Raumfeld Plans High-Res Wireless Multiroom Audio

Berlin company targets “grown-up sound and grown-up design”
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Berlin company targets “grown-up sound and grown-up design”

New York — Berlin-based Raumfeld will bring its high-resolution wireless multiroom-audio speakers to the U.S. on Sept. 1 through its online store, Amazon and eBay.

Raumfeld, owned by Berlin Acoustics Group, eventually plans to open company-owned stores in the U.S.

Raumfeld is targeting “boys who have grown out of Sonos shoes,” said chief marketing officer Sascha Mallah. “We are focusing on grown-up music lovers with quality of sound and materials.” The products incorporate “the best of Teufel Audio,” a hi-fi company also owned by privately held Berlin Acoustics Group.

To appeal to its target customers, Raumfeld will offer active multiroom, multizone speakers ranging from compact one-piece tabletop models to stereo pairs that include a large bookshelf pair and a floorstanding speaker pair. Raumfeld’s wireless technology will also appear in a soundbar and a stand-alone network player that connects to existing sound systems.

All products will stream high-resolution audio files up to 192kHz/24 bits, access a variety of music services including Tidal’s CD-quality service, and use coaxial drivers to retain sonic detail and deliver wider imaging, the company said. They’re tuned to deliver linear response, and stereo pairs will feature wood cabinets.

Also to enhance sound quality, the company will offer an optional device that creates a dedicated Raumfeld network if a home’s Wi-Fi network has stability problems.

Raumfeld is also considering the addition of high-res DSD-file playback and support for Meridian’s high-resolution MQA (Master Quality Authenticated) technology, which delivers higher sound quality in smaller files at lower bit rates than today’s high-resolution music formats.

The company is coming to the U.S. because the U.S. economy is growing, U.S. consumers have embraced wireless multiroom audio, and the company has multiple years of expertise and customer feedback under its belt since its European launch. “Now it’s time to separate the boys from the men with grown-up sound and grown-up design,” he said.

The company is carrying over its direct-to-consumer distribution strategy from Europe so it can offer a great value to consumers and get direct feedback from customers, Mallah said. The brand is also in a handful of high-end department stores in Europe, including Harrods in London.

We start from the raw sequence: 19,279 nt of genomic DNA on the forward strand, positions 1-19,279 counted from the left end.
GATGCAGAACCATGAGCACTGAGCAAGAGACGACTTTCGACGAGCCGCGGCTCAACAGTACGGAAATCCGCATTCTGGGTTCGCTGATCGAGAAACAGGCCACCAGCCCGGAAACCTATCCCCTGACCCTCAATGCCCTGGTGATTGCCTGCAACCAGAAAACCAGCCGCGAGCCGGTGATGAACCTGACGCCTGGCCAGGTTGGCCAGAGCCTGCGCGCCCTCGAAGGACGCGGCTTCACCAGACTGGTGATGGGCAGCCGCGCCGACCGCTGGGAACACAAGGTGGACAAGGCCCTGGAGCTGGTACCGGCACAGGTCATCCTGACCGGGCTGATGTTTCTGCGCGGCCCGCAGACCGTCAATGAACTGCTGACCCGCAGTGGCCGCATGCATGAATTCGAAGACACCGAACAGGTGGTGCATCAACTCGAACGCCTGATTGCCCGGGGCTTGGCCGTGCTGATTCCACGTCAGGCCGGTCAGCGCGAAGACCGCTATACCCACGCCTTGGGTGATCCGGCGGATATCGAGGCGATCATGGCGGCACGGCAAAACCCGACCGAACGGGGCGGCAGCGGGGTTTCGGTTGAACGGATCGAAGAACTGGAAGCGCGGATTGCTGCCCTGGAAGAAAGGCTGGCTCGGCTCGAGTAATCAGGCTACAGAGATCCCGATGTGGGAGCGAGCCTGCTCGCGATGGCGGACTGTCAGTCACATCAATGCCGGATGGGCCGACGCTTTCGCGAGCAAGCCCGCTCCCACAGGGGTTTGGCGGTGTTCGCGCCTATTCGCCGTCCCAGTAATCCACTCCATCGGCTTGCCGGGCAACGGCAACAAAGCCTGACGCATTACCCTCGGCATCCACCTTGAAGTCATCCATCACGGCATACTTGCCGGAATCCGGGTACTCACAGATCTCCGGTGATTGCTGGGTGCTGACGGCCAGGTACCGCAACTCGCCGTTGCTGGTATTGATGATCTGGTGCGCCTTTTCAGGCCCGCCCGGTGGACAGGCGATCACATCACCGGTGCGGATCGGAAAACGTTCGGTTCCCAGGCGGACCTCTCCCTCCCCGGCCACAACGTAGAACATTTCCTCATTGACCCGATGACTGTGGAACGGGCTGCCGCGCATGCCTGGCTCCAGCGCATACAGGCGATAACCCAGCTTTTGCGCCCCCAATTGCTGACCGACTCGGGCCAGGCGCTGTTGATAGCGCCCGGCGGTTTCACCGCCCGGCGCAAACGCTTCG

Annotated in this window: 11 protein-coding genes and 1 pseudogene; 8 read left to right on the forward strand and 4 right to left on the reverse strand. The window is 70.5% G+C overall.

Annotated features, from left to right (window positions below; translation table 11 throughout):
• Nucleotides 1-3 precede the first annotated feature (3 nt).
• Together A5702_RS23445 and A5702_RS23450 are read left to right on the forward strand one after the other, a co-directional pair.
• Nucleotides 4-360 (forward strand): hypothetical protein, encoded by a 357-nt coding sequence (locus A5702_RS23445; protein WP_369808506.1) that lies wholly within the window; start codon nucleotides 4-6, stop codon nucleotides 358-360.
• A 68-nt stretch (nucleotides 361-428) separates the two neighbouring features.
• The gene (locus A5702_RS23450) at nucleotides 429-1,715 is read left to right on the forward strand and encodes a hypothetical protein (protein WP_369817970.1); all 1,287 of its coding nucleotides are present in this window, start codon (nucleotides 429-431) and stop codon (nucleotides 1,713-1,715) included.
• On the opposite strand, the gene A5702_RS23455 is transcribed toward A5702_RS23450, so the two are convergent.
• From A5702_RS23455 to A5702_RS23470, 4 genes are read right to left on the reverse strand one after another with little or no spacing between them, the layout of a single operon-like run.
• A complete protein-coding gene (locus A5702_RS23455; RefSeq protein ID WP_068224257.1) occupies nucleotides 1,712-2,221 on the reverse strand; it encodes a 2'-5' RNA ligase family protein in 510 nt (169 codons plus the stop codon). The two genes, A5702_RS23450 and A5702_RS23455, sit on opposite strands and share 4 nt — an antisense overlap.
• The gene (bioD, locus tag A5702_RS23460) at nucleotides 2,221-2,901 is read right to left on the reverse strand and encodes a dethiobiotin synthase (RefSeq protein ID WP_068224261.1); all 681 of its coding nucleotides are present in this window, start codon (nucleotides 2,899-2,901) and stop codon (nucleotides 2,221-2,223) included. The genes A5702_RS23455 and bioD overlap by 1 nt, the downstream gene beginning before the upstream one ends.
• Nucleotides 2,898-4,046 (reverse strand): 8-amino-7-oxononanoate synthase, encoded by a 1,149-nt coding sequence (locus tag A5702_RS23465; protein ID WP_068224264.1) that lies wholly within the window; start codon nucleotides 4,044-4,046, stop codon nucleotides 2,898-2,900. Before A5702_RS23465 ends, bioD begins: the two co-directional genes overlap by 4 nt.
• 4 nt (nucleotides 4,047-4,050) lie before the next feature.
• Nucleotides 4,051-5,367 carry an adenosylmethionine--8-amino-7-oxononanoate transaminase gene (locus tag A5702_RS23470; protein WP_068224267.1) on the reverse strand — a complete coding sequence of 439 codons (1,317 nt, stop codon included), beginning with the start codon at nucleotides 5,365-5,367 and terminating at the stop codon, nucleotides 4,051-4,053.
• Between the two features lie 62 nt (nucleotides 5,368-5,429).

Because consumers don’t have a way to audition speakers purchased online, Raumfeld offers a two-month trial period, extendable to three, with a full refund if the speakers are returned. Consumers who register their purchase get the third month. Consumers who buy through Amazon will get Amazon’s standard four-week trial period, which is what’s offered to TV purchasers.

To promote the brand, Raumfeld plans online and print ads, co-promotions with online streaming services, and participation in consumer events, such as next year’s SXSW.

To support the products, Raumfeld will set up a U.S. service center, call center, a warehouse in Los Angeles and a U.S. office on one of the coasts.

The products will stream audio from networked PCs and NAS drives, networked mobile devices, and devices plugged into a speaker via USB or line input, including turntables. The company’s iOS and Android apps will aggregate all networked content and content stored on USB-connected devices.

Each speaker will also access the Cloud directly to stream music from Spotify, Tidal, Rhapsody, Sound Cloud and TuneIn, with others to come. They also feature Spotify Connect technology.

Each model is available in white or black matte, with all but the opening-price model featuring cast aluminum accents. All come with four preset buttons so consumers can choose a Cloud service or playlist without launching a smartphone or tablet app.

The speakers consist of the following, all with Class D amplification:

--the mono $249 1S with coaxial driver, two passive radiators, water-repellant coating for use in kitchens and bathrooms, and ability to pair with another S1 to deliver stereo;

--the $599 1M one-piece stereo speaker that resembles a table radio and features downfiring subwoofer;

--the $649/pair bass-reflex Stereo Cubes, consisting of a passive slave that connects via cable to an active master;

--the $1,399/pair Stereo M bookshelf pair with 6-inch woofer, 320-watt amp and magnet-mount grille; and

--the flagship three-way Stereo L floorstanding speaker at $2,399/pair with 400-watt amplification and option to connect a component amp to drive the system.

The soundbar, whose pricing was unavailable, incorporates Sonic Emotion’s wave-field synthesis technology to widen the sound stage and deliver a room-wide sweet spot. The bar will come with a companion subwoofer that is flat and wide for horizontal placement in a cabinet or under a couch, but it can also be placed vertically.

Also coming:

--the $299 Connector, which connects to existing sound systems via analog or digital outputs

--and the $89 Xpand, which is free with purchases exceeding $599 and creates a Raumfeld-dedicated network.

The products incorporate Wi-Fi b/g/n and Raumfeld’s patented sync technology to sync the arrival times of music from room to room. Raumfeld does its own R&D and design.


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